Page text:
I like Devi a lot. She’s slightly cocky but genuinely good at what she does. She’s a hero through and through but not infallible. She admits her mistakes and learns from them, but her stubbornness could rival mountains. She adores her battlesuit and her weapons, and cares for them almost as much as for her own life. She’s also cynical in the way she looks at her fellow beings, but her prejudices are not so deep that she can’t see past them. One of the ways the author chooses to show the dichotomy of human beliefs here is the way Devi, along with all Paradoxians, have an almost naive belief in the miracles of the godking who rules them, but view all other mentions and evidence of magic or ‘plasmex’ with suspicion.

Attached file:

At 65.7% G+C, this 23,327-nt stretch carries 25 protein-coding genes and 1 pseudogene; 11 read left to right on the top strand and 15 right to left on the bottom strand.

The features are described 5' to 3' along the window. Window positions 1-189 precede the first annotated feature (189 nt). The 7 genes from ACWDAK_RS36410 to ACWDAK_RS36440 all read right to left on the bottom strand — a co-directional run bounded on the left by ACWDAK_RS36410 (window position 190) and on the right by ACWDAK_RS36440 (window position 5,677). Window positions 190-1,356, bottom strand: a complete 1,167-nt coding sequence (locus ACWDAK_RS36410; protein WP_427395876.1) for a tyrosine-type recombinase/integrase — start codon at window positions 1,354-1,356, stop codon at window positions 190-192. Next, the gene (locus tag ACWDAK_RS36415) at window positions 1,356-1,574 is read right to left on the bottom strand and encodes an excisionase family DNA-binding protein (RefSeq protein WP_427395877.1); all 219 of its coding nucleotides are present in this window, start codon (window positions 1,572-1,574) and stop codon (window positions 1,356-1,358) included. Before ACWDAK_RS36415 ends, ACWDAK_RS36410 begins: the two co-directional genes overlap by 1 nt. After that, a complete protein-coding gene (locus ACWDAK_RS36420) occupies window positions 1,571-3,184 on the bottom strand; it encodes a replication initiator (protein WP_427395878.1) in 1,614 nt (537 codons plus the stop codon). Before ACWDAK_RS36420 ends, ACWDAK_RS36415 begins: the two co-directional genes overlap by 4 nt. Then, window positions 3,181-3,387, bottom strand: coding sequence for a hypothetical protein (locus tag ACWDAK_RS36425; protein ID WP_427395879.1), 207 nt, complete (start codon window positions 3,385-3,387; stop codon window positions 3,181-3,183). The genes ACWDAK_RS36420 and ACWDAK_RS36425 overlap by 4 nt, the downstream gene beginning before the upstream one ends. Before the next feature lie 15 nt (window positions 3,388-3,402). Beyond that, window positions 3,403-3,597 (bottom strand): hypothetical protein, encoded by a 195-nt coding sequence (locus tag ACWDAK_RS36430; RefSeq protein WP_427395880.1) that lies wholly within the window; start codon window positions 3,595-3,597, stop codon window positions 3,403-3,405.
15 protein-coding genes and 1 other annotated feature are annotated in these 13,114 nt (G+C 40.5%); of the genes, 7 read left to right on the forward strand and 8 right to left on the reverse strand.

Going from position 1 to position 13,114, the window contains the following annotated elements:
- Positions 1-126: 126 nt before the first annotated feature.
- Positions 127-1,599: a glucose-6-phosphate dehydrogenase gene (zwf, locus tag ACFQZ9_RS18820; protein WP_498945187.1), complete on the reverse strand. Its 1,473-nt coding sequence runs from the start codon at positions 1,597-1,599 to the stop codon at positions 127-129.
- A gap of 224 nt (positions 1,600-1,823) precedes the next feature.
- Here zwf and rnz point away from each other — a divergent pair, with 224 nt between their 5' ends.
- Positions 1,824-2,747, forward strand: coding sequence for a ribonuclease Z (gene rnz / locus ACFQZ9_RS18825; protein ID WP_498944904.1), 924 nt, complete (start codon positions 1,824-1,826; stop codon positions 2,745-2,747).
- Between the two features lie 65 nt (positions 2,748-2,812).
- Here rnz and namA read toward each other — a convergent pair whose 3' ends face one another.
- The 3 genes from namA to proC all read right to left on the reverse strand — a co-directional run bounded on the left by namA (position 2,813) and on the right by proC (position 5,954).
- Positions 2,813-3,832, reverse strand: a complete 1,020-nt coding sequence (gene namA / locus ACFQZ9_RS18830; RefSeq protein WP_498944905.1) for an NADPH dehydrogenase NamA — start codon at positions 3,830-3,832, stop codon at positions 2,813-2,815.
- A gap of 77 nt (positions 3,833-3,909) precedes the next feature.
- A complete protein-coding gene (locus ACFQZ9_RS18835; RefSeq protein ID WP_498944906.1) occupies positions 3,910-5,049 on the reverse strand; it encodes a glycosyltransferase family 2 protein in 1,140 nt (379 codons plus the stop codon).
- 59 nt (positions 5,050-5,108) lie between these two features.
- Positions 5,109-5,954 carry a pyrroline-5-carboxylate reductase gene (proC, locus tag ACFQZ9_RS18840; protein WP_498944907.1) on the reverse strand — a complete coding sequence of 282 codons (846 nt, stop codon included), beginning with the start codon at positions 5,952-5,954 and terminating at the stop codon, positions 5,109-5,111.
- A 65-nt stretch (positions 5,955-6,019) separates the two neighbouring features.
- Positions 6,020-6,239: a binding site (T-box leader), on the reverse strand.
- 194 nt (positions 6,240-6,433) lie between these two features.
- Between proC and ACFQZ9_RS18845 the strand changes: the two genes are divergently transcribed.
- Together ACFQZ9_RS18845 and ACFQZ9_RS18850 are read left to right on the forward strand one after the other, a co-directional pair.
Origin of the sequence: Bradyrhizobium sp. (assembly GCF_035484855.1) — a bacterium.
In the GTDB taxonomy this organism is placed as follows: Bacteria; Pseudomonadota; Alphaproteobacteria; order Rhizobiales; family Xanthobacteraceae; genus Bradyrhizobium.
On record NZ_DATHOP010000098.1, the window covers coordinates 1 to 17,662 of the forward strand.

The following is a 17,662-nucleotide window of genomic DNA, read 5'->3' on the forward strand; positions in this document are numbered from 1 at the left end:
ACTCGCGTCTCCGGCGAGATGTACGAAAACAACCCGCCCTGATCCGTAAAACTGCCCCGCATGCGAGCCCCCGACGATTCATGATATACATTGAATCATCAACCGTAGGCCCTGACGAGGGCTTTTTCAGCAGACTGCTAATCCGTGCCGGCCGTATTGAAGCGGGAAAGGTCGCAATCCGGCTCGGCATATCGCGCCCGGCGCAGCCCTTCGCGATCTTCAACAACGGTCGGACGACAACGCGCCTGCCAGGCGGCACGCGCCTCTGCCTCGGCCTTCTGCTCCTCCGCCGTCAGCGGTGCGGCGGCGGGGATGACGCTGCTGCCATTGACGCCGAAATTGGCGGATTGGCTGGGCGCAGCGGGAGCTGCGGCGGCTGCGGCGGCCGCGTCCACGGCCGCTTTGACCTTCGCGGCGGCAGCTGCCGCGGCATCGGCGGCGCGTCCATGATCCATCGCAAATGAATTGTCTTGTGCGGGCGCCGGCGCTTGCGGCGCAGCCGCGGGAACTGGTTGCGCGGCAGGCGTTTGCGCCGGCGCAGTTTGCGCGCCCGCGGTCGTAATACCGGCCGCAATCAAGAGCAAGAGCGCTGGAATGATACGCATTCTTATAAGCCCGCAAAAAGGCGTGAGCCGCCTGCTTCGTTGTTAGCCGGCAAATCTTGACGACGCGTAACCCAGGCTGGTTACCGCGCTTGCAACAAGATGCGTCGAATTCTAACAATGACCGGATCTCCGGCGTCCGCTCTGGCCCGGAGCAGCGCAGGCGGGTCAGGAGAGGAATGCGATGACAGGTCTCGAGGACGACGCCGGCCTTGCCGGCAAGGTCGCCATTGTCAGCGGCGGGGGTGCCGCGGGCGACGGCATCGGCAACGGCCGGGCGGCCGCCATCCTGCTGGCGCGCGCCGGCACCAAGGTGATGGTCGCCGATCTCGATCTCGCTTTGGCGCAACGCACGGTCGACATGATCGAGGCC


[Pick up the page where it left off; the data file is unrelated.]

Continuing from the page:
The world building has a peculiar inconsistency in that there are advancements like travelling through Hyperspace and healing broken bones in hours, but ice packs are still ice in a plastic tied to the limb with gauge. The fact that there is still plastic confuses the hell out of me. Thousands of years from now, if nothing else changes that one thing definitely will. Also the existence of blatant sexism was odd. Perhaps a case can be made that any new civilization would go through many of the same social changes that ours did, but somehow in an age of battlesuits where gender is no bar to fighting against bigger and badder opponents, the idea that gladiatorial fights had female fighters in mandatory bikinis was a little odd. Okay, very odd. Also the slutshaming. Really? Deviana has spent years as a mercenary, and as a culture they celebrate life through sex and war. Her honour is in her work. How often and who she has sex with shouldn’t even have been an issue in this world. But even so a macho skullhead calls her a slut and Devi thinks in her head that that’s not an insult she’s heard for the first time.